4. José Jesus says:

    Very good and true.

  5. James Cross says:

    Movement and sensory functions in the smallest organisms are accomplished with flagella and cilia. The primary structural components of flagella and cilia and microtubules composed of tubulin. Interesting video of tubulin on this page:

    http://cryoem.berkeley.edu/microtubules

    We see in the smallest organisms movement and sensory functions accomplished with a similar biochemical structure. Microtubules are found in the brain and part of the Penrose and Hameroff theory is that they have something to do with consciousness.

  6. bostontola says:

    Beautiful, and an important message about the ocean ecosystems.

    Good point above that plants interact on slow scales we’re just beginning to notice. They have sophisticated communication systems as well (chemical).

    Extremely slow life brings up the question, are there life forms at enormous scale that we haven’t recognized yet?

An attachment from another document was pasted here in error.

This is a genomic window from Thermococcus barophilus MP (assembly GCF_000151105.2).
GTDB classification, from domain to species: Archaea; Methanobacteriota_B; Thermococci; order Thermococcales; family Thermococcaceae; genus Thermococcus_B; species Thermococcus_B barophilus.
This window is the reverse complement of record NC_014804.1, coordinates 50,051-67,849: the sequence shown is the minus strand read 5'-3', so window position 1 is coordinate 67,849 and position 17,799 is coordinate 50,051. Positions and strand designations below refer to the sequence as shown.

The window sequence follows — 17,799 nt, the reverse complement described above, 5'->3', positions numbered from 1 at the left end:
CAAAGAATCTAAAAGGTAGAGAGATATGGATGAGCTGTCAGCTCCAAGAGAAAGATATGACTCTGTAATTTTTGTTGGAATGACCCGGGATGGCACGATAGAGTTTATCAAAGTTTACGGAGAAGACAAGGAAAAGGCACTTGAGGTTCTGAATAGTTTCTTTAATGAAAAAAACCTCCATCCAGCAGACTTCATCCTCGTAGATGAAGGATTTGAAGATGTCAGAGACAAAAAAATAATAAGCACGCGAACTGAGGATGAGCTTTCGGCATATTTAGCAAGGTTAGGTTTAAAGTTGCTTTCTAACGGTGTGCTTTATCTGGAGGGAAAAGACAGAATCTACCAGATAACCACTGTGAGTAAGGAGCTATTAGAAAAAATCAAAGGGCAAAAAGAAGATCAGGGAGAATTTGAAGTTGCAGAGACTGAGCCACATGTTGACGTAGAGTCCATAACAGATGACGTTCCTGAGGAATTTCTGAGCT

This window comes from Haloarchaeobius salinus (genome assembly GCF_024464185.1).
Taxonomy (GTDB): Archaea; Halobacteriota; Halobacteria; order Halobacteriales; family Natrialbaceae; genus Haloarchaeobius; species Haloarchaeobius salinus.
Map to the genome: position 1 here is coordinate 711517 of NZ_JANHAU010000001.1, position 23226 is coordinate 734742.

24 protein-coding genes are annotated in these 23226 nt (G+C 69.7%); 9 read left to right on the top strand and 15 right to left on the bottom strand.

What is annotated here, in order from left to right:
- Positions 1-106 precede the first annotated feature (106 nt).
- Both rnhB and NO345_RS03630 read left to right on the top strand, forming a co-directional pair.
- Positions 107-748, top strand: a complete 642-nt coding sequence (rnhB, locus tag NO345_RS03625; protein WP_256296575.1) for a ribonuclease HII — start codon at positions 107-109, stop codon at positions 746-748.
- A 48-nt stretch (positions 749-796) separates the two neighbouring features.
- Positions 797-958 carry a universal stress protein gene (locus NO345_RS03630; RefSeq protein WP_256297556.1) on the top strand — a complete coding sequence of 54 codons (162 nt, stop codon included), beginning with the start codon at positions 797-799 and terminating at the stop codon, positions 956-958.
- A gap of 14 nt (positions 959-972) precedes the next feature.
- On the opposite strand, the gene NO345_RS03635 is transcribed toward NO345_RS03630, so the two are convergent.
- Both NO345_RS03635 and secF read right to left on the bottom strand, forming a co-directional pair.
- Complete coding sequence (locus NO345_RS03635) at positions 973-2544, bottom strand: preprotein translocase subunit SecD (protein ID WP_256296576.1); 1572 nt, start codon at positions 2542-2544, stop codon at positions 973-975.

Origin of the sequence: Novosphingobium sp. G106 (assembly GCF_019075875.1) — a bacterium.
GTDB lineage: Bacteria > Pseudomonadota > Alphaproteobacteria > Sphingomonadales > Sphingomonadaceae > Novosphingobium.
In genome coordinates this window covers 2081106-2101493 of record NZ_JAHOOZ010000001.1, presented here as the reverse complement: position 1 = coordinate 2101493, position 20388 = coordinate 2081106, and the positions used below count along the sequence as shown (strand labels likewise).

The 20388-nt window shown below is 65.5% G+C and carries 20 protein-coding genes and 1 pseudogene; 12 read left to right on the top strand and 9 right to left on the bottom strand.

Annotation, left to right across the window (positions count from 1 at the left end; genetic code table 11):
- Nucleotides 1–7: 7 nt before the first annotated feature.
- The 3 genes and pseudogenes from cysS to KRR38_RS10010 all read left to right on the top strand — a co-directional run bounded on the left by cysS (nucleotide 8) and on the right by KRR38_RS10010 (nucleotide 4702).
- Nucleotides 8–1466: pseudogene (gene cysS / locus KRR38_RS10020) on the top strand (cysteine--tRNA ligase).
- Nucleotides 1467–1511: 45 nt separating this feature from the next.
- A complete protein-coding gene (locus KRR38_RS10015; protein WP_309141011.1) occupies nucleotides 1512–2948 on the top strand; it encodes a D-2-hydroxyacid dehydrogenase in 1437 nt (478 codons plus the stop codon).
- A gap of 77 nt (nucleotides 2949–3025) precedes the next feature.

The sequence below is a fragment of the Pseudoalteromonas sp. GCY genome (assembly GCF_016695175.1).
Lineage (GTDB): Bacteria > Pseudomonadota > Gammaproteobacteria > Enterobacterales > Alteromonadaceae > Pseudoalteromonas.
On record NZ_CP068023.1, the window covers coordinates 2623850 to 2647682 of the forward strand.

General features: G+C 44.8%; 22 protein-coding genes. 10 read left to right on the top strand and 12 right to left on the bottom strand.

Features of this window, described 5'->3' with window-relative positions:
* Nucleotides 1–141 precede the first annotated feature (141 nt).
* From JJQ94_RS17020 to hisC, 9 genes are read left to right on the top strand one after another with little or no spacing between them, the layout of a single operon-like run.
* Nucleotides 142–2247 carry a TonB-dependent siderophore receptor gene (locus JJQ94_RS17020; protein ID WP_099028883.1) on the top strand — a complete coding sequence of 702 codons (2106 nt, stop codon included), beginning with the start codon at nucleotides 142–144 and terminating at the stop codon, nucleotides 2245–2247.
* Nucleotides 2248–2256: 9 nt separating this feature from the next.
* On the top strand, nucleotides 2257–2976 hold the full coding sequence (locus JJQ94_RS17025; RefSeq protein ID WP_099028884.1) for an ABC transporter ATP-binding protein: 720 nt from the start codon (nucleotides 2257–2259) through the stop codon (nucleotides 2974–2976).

7. James Cross says:

    bostontola

    “Extremely slow life brings up the question, are there life forms at enormous scale that we haven’t recognized yet?”

    Good question and I would be interested in other people weighing in on it.

    I think probably there are size limits to organic life based upon gravitation and the limits of biological structures to support mass. Possibly on planets with much less gravitation than Earth, we might find much larger life forms and on planets with greater gravitation, organisms would max out at smaller size. However, I would think it would be extremely hard to predict those limits since life seems to find ways of engineering solutions. I believe dinosaurs were able to reach large sizes because they actually had relatively light but strong bones.

    There also may be limits relating to coordination and speed of neural signal propagation. Parts of an organism too far apart may not be able to act in a coordinated fashion because signals do not arrive quickly enough.

    Of course, if we speculate about non-organic life, any of those limits might be easily broken.